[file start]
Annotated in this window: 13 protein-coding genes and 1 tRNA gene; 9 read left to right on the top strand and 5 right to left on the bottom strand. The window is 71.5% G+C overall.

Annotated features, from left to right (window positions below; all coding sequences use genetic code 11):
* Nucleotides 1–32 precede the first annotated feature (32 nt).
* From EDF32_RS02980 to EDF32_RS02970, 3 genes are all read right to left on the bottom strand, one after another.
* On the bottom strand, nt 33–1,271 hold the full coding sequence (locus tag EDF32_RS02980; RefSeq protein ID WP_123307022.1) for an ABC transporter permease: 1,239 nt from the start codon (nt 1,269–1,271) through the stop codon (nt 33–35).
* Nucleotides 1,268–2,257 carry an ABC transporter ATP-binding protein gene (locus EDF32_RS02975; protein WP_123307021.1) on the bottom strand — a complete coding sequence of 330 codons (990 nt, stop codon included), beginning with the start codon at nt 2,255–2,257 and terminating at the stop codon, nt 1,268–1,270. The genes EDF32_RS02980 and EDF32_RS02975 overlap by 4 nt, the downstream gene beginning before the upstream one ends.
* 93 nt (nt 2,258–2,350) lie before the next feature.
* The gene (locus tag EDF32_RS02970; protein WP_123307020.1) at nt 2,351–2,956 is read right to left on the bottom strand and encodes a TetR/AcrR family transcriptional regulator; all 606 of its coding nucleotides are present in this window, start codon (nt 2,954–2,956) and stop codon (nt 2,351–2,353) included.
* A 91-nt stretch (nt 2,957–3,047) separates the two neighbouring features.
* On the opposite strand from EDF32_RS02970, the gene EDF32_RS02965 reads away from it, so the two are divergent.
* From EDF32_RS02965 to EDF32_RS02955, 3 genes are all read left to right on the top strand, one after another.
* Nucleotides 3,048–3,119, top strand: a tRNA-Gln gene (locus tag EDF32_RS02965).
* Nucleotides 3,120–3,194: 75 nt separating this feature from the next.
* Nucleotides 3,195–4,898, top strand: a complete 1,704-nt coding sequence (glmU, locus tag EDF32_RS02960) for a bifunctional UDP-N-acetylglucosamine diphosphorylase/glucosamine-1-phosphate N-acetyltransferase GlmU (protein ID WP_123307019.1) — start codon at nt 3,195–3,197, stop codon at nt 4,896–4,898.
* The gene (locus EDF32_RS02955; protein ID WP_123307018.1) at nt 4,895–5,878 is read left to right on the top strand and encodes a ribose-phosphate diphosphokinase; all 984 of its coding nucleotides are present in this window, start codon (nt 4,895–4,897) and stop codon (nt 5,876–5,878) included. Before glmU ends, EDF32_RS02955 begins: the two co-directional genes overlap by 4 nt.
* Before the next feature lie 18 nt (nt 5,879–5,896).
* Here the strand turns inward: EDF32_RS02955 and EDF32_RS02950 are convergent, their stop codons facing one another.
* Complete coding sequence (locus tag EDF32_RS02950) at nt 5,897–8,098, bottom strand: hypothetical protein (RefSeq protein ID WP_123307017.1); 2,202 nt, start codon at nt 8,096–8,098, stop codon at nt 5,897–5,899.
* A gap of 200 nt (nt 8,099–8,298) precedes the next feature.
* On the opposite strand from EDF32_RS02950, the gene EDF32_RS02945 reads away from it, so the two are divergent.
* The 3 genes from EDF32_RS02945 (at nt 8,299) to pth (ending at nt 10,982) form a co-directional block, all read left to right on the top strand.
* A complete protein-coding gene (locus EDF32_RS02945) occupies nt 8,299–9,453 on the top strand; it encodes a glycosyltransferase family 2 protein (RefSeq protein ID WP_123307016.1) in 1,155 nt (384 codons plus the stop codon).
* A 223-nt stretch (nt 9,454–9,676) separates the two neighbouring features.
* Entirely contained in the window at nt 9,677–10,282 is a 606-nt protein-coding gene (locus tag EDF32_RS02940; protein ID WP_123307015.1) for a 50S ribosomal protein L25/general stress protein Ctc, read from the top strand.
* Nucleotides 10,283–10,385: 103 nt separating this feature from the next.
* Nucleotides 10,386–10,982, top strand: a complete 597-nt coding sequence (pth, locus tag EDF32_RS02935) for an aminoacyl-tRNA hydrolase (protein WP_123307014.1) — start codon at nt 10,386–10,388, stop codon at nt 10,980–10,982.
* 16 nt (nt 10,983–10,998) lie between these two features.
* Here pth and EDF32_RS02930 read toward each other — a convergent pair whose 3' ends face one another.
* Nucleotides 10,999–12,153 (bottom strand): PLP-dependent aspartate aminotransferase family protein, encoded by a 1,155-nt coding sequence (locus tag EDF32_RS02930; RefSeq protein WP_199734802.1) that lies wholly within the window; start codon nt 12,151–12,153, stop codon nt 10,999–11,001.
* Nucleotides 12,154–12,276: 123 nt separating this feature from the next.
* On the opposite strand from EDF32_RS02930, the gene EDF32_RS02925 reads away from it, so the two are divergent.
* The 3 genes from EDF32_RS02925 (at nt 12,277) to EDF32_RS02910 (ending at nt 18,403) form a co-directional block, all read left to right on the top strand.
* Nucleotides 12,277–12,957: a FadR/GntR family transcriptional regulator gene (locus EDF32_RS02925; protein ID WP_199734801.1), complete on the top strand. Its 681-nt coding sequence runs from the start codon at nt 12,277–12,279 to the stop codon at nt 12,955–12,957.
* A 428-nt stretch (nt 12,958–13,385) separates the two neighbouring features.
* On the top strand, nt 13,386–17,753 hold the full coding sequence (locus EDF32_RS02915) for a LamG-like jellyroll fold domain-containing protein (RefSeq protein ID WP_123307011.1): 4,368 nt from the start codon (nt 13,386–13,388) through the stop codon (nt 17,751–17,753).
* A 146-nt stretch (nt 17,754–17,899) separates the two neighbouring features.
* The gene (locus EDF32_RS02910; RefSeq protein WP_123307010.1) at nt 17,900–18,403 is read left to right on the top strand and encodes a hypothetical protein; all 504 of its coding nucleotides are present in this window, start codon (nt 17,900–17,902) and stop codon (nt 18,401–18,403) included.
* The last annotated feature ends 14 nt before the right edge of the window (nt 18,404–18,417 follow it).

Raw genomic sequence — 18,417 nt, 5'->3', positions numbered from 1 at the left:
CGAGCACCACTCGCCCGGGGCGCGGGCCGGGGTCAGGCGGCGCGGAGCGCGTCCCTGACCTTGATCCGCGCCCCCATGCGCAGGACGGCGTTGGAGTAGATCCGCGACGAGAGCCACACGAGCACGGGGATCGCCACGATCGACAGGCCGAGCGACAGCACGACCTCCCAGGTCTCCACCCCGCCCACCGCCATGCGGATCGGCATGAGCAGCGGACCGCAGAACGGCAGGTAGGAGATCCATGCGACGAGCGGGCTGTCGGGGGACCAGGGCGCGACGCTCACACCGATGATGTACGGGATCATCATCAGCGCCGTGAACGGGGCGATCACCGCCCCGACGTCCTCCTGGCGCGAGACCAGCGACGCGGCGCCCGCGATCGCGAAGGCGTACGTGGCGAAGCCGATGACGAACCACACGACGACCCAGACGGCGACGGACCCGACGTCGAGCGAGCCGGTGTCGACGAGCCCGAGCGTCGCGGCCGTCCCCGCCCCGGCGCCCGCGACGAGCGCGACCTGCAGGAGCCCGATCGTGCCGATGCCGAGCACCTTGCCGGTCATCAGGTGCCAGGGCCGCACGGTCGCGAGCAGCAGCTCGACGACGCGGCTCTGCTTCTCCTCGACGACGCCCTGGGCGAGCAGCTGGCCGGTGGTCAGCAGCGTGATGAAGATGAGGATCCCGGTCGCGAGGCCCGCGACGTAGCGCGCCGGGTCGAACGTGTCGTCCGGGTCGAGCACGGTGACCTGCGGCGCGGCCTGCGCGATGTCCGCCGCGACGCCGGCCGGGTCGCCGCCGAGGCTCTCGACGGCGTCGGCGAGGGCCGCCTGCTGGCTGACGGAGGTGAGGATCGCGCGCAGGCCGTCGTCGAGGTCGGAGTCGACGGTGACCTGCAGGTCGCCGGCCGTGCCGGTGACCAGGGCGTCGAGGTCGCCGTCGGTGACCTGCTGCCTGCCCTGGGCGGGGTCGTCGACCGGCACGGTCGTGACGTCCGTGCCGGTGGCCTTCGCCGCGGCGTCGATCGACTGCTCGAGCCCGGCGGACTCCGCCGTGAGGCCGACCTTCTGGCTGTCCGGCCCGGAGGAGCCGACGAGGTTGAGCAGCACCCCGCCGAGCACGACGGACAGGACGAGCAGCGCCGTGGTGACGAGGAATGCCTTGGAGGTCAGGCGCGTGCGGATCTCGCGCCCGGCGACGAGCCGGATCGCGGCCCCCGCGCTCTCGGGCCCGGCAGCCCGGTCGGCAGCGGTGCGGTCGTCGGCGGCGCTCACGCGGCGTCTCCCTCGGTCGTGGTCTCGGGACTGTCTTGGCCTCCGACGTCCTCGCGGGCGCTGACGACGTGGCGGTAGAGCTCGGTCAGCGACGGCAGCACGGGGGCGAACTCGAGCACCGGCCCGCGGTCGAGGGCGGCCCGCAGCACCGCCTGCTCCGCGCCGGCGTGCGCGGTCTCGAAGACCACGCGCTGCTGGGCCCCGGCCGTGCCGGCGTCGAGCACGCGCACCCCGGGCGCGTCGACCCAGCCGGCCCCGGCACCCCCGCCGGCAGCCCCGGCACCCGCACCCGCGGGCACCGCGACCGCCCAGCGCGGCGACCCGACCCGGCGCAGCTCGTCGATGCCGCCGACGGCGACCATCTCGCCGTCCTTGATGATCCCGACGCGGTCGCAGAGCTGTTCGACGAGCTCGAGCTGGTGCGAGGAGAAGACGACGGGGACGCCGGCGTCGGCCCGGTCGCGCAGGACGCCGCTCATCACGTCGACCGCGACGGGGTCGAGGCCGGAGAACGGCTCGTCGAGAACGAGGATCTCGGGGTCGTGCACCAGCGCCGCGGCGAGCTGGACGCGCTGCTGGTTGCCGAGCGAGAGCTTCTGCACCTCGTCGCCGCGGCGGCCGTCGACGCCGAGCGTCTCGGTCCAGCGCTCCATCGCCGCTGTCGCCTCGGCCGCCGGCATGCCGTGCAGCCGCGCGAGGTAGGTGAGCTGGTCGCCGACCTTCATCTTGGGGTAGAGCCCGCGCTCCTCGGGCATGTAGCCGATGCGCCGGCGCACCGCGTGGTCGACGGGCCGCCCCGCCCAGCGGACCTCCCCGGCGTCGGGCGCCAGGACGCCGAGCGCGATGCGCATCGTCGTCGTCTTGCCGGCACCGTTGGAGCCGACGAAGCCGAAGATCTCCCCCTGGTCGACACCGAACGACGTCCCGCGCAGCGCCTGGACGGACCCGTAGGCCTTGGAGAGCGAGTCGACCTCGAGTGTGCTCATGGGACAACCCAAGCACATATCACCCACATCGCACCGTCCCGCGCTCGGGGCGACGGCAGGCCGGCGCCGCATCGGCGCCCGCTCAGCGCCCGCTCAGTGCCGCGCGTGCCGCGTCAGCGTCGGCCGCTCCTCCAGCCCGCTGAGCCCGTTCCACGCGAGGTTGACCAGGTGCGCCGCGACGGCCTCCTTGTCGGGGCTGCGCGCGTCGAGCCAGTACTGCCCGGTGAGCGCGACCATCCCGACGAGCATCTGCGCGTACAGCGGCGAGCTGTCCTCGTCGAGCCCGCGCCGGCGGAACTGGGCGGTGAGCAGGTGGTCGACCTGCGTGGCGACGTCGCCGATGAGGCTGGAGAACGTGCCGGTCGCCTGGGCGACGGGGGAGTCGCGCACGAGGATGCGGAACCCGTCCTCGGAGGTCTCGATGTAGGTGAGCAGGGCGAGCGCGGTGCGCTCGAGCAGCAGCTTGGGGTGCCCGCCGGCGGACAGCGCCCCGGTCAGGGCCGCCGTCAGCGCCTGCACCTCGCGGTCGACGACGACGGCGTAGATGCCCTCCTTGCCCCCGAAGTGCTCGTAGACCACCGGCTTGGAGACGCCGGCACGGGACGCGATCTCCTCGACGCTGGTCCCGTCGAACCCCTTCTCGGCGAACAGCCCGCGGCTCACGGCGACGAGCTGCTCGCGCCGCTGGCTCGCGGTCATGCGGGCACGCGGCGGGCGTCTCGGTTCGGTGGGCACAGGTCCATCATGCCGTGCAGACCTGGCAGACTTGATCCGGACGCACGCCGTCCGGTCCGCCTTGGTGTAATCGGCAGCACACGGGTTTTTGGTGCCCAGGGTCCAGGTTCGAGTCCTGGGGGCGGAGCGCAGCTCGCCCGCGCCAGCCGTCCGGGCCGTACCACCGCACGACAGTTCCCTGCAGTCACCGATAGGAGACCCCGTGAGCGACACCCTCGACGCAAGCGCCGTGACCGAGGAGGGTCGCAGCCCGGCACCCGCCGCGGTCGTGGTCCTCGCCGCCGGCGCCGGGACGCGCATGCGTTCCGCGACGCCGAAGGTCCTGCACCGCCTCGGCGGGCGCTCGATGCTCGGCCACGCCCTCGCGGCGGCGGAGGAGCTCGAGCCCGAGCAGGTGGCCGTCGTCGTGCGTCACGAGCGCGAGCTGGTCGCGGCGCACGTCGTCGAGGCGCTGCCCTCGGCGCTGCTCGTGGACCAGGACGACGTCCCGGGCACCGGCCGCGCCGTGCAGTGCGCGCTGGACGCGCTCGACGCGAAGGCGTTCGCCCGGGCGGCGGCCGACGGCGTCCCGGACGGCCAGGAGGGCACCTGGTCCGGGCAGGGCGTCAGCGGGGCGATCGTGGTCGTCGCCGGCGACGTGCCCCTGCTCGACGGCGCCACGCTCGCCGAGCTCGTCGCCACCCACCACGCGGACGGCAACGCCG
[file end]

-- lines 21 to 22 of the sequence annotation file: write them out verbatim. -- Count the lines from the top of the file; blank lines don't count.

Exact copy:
* The 3 genes from EDF32_RS02945 (at nt 8,299) to pth (ending at nt 10,982) form a co-directional block, all read left to right on the top strand.
* A complete protein-coding gene (locus EDF32_RS02945) occupies nt 8,299–9,453 on the top strand; it encodes a glycosyltransferase family 2 protein (RefSeq protein ID WP_123307016.1) in 1,155 nt (384 codons plus the stop codon).